A large push in my district is to get our students to raise their level of input in the classroom. That is, get them speaking more academically, require more writing, and raise the importance of vocabulary. The primary focus is to give English Language Learners a comfortable environment to improve. I see it as a nice way to get rid of the bothersome "when are we going to use this?" problem. Any student who has ever stared at 5+5sin(theta) on a polar grid has surely wondered the same thing (as I did long ago). Neat picture, but what's the point?

Well I ask you, when am I going to use a stylistic analysis of the Canterbury Tales? the major players of the Tea Pot Dome scandal? the lattice structure of quenched iron?

It of course, depends on where you're headed. Most high school kids have no idea where they're headed.

But I imagine the teachers that face the dreaded question the least (I won't say never) probably teach Spanish, German, French, Latin, etc.

So, if you are honest with your students on Day 1 and say "You know what, for most of you, a lot of this will never be used again. But high school is about exploring your options so you can figure which subjects you really will use as an adult." They might appreciate that, or use it as an excuse to blow you off, I don't know. Then explain you're here to teach the language of math. One day, some of you could be fluent in it. For the rest of you, it never hurts to know how to make a sentence or two.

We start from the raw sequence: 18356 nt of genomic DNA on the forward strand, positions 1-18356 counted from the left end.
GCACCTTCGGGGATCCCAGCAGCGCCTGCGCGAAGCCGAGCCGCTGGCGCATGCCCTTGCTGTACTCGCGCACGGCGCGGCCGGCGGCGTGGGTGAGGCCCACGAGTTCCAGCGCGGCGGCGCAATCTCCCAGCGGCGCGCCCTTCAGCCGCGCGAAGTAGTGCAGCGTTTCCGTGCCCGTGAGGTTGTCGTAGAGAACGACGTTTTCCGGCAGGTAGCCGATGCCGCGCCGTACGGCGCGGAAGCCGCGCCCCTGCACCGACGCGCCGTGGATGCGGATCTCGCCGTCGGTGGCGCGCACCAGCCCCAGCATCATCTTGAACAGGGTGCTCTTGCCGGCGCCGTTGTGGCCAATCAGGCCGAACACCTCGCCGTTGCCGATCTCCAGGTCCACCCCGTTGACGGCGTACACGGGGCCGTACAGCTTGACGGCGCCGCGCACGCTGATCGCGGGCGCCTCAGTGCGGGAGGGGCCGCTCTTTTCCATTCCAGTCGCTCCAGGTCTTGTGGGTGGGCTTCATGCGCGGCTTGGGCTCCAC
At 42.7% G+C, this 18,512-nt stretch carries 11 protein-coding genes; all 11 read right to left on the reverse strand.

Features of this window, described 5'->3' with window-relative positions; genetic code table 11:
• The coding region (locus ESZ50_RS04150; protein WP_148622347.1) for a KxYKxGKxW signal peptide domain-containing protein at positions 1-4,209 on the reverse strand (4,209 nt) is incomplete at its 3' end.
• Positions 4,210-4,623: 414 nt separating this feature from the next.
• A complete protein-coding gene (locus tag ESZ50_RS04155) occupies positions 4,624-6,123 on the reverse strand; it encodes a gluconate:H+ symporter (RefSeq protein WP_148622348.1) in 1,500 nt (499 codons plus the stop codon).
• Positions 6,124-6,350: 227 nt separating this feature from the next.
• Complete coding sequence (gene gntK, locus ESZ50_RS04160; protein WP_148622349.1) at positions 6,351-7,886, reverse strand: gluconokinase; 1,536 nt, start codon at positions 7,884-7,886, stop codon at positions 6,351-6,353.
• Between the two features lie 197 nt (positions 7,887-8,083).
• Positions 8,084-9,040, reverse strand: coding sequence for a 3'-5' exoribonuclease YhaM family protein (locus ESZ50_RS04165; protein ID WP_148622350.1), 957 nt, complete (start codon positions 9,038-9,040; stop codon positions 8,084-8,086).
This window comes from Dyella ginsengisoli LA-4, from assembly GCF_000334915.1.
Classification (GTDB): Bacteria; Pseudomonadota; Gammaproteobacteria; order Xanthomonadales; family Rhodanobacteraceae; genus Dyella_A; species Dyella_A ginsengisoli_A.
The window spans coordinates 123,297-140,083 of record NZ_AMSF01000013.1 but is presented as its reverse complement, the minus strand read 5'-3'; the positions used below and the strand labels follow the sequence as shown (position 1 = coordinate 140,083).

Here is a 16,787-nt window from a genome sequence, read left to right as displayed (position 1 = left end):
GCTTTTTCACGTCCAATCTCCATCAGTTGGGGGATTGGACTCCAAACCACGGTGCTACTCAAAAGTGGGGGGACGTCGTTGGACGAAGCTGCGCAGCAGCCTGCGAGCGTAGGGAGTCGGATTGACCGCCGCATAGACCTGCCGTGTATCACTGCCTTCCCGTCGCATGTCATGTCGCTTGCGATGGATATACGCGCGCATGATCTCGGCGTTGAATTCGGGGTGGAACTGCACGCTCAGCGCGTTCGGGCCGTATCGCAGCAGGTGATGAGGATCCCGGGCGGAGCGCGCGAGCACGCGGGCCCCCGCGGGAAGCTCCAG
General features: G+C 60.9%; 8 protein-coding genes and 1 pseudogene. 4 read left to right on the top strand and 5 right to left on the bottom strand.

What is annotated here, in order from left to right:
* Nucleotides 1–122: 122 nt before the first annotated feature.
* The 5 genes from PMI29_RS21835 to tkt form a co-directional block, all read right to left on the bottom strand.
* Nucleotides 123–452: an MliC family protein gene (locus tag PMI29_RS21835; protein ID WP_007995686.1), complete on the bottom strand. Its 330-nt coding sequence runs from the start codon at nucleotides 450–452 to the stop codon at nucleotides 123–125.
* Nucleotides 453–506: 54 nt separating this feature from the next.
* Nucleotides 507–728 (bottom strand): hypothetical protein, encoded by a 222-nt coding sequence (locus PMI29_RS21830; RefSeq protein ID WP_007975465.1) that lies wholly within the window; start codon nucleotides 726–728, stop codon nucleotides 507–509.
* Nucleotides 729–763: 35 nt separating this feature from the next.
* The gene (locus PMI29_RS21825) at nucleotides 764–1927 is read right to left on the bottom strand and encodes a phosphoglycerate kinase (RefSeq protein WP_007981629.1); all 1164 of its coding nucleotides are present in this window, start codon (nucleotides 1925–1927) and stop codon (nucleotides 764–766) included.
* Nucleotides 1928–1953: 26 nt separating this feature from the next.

Why does this make sense to me? Well, I thought about what comprises language, in basic terms. Then I thought about what comprises math, in basic terms.


Before you can hope to be fluent in a language, you have to spend a lot of time on the guts: tenses, verb placement, and spelling, etc. It takes a long time to climb that hill. I think in math we make the mistake that high school kids should be fully fluent by the time they leave. So we write word problems for "real world" situations no one ever encounters. If anything, when I left high school, I was more aware of how little I learned. It took three more years to really feel fluent. And really only fluent in the lower levels.

Let's examine how math progresses. For simplicity, I left out branch topics like statistics.


In Texas, to graduate high school at the recommended level, they must pass Algebra II. Better students will make it to Pre-Cal, and the elite will get to Calculus. The size of the elite is really dependent on factors outside a district's control like parent education level, involvement and economic situation. So depending on the school, you could have 20% of the graduating class get halfway up the ladder, or 5%. And the main goal of Calculus is to improve your Algebra and Geometry more than anything. So the idea that students will be fluent in math and using their skills every day is tough for me to see. Especially when there are plenty that leave at the lowest rung. To really model the world and dive into why things happen and how we can explain them requires a trip to the very top. Maybe 1 or 2% of that elite group of students will ever get that high. At best, we can hope that students can see a glimmer of the simple, perfect models we address in high school.

And that, is the equivalent of learning how to speak a couple phrases in Spanish. Is that so bad?

AuthorJonathan Claydon